Uganda takes a giant leap backwards in the global struggle against HIV & AIDS
The International Community of Women Living with HIV condemns the passage of the HIV Prevention and AIDS Control Bill 2010 by the Uganda 9th Parliament. The Bill endangers the lives of Ugandan women living with HIV and undermines Uganda’s already backsliding response to HIV.
KAMPALA, Uganda— The passage of the HIV Prevention and Management Bill represents a dangerous backslide in Uganda’s efforts to respond to HIV. While the Bill may have been intended to facilitate and improve the HIV response in Uganda, it contains many poorly conceived and fear-induced provisions that have no place in a public health and human-rights-based response to HIV. The Bill will weaken Uganda’s HIV prevention efforts and will have a disproportionate and detrimental impact on the rights of women and girls living with HIV.
The International Community of Women Living with HIV Eastern Africa (ICW Eastern Africa) are extremely concerned about the devastating impact that this law will have on the daily lives of women in Uganda.
“It is disappointing that the Members of Parliament that we have engaged for so long, have ignored all the evidence, science and reason that we advanced as civil society organisations together with technocrats and scientists and chose instead, to act out of fear and unfounded hysteria – betraying the very will of the people that elected them to Parliament to represent their issues,” said Lillian Mworeko, Regional Coordinator ICW Eastern Africa.
The Bill includes outdated and dangerous provisions for mandatory testing of pregnant women and their partners under Clause 14 (b) and (c). Mandatory testing of people living with HIV is a violation of fundamental human rights and accepted principles of informed consent. Women, who will likely be the frequent target of these provisions, will shy away from medical services, negatively impacting antenatal care attendance. The devastating result of this will be that more children are at risk of being infected through vertical transmission. Currently, by using proven strategies that emphasize voluntary counseling and testing, Uganda is striving towards zero infections from mother to child. However, Uganda’s gains could be lost if women are forced to test every time they visit a health facility. HIV testing of pregnant women, their partners, and victims of sexual offenses, must always be voluntary and conducted with informed consent.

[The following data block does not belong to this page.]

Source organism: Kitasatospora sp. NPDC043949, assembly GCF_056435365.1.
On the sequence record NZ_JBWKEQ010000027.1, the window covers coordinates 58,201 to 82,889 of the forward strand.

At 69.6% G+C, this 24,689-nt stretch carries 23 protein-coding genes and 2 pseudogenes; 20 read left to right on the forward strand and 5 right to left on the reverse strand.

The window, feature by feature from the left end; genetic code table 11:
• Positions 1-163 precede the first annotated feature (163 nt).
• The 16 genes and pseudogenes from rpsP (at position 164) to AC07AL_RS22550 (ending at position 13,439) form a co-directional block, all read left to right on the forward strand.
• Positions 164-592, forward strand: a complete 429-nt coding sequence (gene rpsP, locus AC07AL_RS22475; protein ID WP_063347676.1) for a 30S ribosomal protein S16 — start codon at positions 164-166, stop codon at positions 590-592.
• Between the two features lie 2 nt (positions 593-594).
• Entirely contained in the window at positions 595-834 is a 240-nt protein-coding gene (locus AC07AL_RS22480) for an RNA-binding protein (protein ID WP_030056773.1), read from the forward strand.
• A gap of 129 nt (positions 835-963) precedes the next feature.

“The fact that Uganda is even considering mandatory testing of pregnant women or victims of sexual violence, represents a major step backwards for a country which showed early promise as an effective responder to HIV. Unfortunately, fear and misinformation have over ridden the facts,” said Jessica Whitbread, Global Director of the International Community of Women Living with HIV (ICW).
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